Using Medicaid to Cover Services for Elderly Persons in Residential Care Settings: State Policy Maker and Stakeholder Views in Six States. Level of Care and Licensing Rules

12/01/2003

HCBS waiver regulations require that any facility in which waiver services are furnished must meet applicable state standards. When services are furnished by the assisted living facility, the facility must meet the standards for service provision that are set forth in the approved waiver documents. Thus, states planning to cover assisted living through a waiver program need to be sure that the admission/retention provisions of state licensing requirements permit assisted living facilities to serve individuals who meet Medicaid's nursing home level-of-care criteria. Licensing must also address a facility's qualifications to provide assisted living services. In a few states, the facilities do not themselves provide these services. Instead, outside agencies come into the facility to provide them. For example, Minnesota covers assisted living provided by outside agencies to residents of facilities that provide only room and board and limited supervision. In such cases, the facility may need to meet only minimal housing standards, while the outside agency may be held to state licensing and program standards for home care providers. Residents in such settings may be personally responsible for making arrangements with an outside agency for service delivery, or, more typically, the state may provide case management services to assist the resident in doing so.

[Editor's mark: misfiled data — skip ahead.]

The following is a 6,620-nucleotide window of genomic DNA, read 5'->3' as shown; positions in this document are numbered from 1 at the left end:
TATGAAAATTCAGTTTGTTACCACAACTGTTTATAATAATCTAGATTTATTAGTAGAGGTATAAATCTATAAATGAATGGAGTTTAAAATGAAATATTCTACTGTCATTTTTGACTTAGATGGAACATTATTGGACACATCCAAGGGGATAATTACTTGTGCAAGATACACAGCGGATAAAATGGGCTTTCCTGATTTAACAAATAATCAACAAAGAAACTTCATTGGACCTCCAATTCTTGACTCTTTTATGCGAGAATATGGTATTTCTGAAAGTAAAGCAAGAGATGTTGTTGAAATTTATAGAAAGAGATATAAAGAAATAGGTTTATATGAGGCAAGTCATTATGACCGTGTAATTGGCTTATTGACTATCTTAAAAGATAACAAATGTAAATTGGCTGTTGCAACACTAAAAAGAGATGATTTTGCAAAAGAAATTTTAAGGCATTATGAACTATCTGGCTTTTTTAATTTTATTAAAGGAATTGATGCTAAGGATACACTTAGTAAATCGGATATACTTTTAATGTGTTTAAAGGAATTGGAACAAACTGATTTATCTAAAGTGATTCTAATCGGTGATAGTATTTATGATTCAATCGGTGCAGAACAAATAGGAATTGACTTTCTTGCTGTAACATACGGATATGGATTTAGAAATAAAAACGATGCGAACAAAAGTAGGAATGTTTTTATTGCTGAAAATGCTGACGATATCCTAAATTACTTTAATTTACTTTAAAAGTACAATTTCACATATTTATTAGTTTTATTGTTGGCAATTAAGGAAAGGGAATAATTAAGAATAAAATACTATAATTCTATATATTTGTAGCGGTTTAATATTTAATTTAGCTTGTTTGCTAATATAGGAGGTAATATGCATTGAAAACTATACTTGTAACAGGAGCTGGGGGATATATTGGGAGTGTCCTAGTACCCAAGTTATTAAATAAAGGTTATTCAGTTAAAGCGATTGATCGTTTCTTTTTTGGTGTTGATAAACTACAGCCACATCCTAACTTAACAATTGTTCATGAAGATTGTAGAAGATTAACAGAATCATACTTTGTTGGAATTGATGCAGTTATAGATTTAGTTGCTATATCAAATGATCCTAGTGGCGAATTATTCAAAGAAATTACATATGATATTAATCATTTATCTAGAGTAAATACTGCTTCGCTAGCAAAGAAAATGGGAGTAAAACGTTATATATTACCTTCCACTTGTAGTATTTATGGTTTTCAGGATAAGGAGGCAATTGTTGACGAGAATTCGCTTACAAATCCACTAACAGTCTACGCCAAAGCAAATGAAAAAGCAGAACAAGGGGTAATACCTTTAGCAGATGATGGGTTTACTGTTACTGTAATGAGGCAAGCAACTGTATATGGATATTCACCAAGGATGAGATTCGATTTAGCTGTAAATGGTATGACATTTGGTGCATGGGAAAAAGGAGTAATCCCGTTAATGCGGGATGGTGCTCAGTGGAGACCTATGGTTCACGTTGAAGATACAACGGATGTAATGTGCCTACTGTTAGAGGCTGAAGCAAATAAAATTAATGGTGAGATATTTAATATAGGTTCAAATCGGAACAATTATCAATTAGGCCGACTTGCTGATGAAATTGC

States that use a waiver program to provide assisted living need to contract with facilities that are willing and able to provide the services needed by someone who meets the state's Medicaid nursing facility level-of-care criteria. The assisted living industry is perceived as generally serving people with lighter needs. For example, about one-quarter of assisted living residents need no assistance with ADLs, according to a recent study by the National Center for Assisted Living. The same study found that 43 percent of residents who move out of assisted living enter nursing homes. To the extent that these statistics suggest an orientation toward serving a population that is less impaired than Medicaid waiver clients, facilities may not be capable of or willing to serve residents with greater needs.

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